What is behind the trend?
• Critical breakthroughs, like railroads, electricity and the Internet, have outsized impact by triggering changes far beyond their immediate uses. For example, the railroad network laid the foundation for the telegraph network, in addition to creating faster and more reliable transport.
• These breakthroughs free up resources and replace labor by automating physical functions, mental functions or both.
• Developments currently underway hint at upcoming breakthroughs, but are at least two steps away from commercialization. Examples include personal robots to perform household functions, 3D printers to create at-home prototyping and nanotechnology innovations across a wide range of applications including manufacturing and healthcare.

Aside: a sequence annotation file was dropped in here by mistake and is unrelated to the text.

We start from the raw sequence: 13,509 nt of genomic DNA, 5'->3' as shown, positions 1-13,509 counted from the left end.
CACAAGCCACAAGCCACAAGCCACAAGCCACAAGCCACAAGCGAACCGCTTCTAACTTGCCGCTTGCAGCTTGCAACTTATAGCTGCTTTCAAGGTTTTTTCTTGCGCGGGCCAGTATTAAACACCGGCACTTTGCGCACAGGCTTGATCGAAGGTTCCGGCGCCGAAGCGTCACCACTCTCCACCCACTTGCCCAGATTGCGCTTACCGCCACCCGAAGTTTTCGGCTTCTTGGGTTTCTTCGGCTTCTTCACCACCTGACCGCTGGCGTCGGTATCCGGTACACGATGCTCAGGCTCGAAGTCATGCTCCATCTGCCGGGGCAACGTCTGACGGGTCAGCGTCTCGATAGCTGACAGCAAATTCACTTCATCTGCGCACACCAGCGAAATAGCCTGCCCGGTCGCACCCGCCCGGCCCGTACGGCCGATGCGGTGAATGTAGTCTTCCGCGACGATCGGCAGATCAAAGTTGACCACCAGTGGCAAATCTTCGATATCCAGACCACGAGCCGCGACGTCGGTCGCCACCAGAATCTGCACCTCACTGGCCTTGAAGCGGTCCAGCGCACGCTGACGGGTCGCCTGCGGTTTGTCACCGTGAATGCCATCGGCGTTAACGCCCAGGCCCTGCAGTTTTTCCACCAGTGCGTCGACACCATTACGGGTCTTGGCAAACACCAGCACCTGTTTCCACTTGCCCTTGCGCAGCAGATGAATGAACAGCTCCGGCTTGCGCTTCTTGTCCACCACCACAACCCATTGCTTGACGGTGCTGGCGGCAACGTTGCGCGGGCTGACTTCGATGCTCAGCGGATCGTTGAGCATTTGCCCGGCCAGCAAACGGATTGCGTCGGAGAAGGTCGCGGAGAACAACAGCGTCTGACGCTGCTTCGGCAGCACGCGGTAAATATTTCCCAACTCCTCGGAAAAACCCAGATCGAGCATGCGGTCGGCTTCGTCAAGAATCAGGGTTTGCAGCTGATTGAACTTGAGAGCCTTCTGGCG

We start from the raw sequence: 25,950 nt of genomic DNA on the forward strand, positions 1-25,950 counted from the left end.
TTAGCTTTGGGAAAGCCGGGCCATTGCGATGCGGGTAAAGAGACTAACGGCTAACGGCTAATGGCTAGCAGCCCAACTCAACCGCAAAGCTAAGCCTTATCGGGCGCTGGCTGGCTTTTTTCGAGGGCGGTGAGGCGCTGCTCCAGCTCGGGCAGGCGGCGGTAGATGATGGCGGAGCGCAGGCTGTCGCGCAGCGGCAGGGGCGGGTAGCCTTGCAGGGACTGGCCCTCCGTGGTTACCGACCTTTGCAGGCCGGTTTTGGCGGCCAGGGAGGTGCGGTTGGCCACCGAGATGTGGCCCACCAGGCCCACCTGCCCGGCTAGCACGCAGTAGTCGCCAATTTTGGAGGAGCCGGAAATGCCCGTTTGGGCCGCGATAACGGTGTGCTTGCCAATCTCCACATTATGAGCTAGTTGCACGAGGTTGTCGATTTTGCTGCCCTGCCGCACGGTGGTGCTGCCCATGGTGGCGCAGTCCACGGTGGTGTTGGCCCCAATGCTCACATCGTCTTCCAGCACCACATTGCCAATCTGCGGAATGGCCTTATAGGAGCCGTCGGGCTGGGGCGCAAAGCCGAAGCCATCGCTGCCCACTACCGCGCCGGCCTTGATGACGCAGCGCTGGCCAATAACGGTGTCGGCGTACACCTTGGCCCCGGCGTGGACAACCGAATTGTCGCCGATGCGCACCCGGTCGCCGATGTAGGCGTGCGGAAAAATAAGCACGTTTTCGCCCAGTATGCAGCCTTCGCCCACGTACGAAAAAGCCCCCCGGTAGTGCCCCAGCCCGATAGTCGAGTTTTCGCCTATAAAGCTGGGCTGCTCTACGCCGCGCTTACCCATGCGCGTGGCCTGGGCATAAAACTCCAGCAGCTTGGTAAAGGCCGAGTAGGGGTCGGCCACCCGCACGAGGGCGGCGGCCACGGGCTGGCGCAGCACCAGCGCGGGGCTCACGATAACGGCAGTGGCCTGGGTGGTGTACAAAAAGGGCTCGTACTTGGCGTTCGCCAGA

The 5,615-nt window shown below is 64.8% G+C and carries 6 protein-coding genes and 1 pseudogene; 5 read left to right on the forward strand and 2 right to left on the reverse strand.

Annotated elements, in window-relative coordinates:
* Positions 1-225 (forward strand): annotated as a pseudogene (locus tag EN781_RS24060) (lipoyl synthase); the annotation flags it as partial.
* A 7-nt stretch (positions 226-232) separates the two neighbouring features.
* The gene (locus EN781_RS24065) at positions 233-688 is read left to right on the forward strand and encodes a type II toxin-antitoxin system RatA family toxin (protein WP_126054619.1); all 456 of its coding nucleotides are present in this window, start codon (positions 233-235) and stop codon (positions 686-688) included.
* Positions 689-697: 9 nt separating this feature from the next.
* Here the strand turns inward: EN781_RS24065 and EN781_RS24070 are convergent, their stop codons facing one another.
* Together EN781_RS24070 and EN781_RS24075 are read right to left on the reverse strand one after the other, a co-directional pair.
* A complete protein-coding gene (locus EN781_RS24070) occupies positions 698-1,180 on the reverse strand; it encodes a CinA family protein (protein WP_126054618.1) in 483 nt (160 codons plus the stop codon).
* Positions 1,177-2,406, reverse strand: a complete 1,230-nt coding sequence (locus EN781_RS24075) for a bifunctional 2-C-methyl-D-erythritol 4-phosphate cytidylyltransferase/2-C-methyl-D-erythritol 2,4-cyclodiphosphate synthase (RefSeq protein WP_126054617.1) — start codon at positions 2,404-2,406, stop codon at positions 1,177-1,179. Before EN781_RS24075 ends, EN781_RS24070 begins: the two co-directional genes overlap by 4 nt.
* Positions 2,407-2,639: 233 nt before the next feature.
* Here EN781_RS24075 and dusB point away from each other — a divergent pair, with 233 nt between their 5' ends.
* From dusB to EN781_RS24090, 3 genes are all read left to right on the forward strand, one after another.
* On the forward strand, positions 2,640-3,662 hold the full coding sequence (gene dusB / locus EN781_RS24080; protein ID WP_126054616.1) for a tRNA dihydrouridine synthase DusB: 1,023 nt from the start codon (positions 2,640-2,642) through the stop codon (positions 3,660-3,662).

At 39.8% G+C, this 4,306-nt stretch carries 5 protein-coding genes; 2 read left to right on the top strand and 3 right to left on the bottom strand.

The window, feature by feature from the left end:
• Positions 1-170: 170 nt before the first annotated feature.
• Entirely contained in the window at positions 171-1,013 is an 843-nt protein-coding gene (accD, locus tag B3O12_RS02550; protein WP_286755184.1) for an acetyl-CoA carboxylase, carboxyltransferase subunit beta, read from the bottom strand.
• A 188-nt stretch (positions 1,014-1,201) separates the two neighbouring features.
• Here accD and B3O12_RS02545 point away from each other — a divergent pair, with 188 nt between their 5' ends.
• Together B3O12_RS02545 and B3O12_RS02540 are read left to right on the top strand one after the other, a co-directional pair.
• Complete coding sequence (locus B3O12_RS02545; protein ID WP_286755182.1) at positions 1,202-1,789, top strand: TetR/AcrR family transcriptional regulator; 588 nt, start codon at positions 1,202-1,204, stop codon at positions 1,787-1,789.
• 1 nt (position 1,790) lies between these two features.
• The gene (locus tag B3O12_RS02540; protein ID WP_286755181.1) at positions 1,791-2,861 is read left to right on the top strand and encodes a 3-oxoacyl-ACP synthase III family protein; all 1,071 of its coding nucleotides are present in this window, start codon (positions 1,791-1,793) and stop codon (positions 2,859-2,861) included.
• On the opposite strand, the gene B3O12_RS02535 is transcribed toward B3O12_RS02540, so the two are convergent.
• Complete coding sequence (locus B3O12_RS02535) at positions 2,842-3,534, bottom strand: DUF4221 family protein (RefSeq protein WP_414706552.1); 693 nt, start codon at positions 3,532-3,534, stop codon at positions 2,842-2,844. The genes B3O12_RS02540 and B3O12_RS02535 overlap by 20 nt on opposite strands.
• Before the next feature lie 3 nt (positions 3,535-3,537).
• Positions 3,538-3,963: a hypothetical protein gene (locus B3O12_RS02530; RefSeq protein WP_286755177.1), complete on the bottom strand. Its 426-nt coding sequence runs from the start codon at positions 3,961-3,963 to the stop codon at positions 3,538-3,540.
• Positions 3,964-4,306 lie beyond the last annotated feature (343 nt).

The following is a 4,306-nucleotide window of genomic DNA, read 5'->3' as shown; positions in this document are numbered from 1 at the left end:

What does it mean for business?
• Big bets—and big wins—are on the horizon.
• A financial system that funnels capital to the right set of start-ups and smaller-scale opportunities, as “angel” and VC investors in the US do, may confer advantages in nurturing these wins. Larger players, like sovereign wealth funds, could use their greater resources to create idea incubators or portfolios, similar to how pharma companies run drug development, for example.
Recent history has shown that innovations tend to cluster and mutually reinforce into waves
Five major platform, or ”enabling,” technologies that may have discontinuous long-term impact are on the horizon
Nanotechnology looks the most analogous to electricity in terms of its fundamental transformative potential
Technological innovation could trigger many social responses that will transform how we live, work and play
Demographics, automation and inequality could dramatically reshape our world in the 2020s and beyond. Our insights discuss how executives can prepare for the new global economy.